Most of the land where encampments were cleared in 2020 and 2021 was owned by private businesses or NC Department of Transportation, though a small parcel was city property, the Observer previously reported.
Deborah Woolard, executive director of Block Love Charlotte, said most people who live outside are knowledgeable about where to camp “under the radar,” and local governments have historically leaned on voluntarily compliance rather than enforcement when moving people away from certain areas.
But, she said, reinstating criminal penalties for camping would be “an all-around bad move.” A criminal conviction, even a misdemeanor, can seriously inhibit someone’s ability to get housing, she said.
“If you start charging them with the crime for setting up campsite what is the point or purpose?” she said. “Are we really putting our best foot forward and making sure that our houselesss neighbors other options?”
HOW OFTEN ARE THEY ENFORCED?
Camping bans have been a contentious issue in cities like Austin and Los Angeles, where officials have cleared encampments despite opposition from advocates and housing groups. Opponents say they don’t address root causes of homelessness and increasing an individual’s involvement in the criminal justice system only makes finding housing more difficult.
A 2019 review by the National Homeless Law Center found 72% of 187 cities surveyed had at least one law restricting camping in public and 51% had at least one law restricting sleeping in public.
It appears Charlotte’s camping ban was not regularly enforced criminally during the last months city had the authority to so, according to Charlotte-Mecklenburg police data Baker provided to council members.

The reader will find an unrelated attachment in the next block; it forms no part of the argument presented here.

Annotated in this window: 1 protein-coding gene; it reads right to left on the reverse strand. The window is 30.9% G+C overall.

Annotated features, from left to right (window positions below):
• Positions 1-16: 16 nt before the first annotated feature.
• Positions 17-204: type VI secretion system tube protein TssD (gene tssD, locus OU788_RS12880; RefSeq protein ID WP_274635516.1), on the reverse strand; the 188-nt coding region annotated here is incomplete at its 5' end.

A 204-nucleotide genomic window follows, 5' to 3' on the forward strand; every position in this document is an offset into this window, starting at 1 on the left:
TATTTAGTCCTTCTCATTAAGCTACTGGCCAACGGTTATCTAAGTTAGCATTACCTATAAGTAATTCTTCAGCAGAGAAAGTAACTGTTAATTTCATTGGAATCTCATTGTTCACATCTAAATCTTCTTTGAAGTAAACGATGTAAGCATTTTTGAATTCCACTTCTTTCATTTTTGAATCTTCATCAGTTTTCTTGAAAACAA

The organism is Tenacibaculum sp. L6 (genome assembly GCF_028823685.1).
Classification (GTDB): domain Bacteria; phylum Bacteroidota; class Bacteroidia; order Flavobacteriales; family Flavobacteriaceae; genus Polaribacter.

But, many of those months aligned with the period just after the uptown encampment was cleared and more people were living in hotels.
Other city ordinance violations were far more likely to see criminal prosecution before the state law change.
Criminal charges for city ordinance violations were brought 191 times in the 12 months before the new state law went into effect, Baker said. The majority — 122, or nearly 64% — were for discharging firearms.
The next most frequent charge was for possession of a firearm on city property, which had 21 charges, followed by 15 instances of loitering for drug activity.
The remaining ordinances were criminally charged fewer than 10 times in that yearlong period, Baker said. CMPD could not immediately provide enforcement data specifically for the camping ban in recent years.
A criminal violation of a city ordinance previously was a class 3 misdemeanor and while it did not include jail time, a person could be fined up to $500 if convicted, Baker said.
Baker said state lawmakers, as a way decrease criminalization of homelessness, mental illness and substance dependence, created several new acceptable defenses should someone be charged with a crime linked to those struggles.
The legal defenses include showing the person charged hasn’t had a new violation within 30 days of the first, or demonstrating the person is working to address the underlying problem such as homelessness or unemployment.
But Johnson questioned whether those defenses would be sufficient.
“If I’m sleeping on a bench tonight and I don’t have a place to live or I’m having a mental health episode, there’s a likelihood that I might sleep on the bench tomorrow or the next day,” she said.
Council members are expected to vote Monday on the recommendations to restore criminal enforcement authority of the ordinances.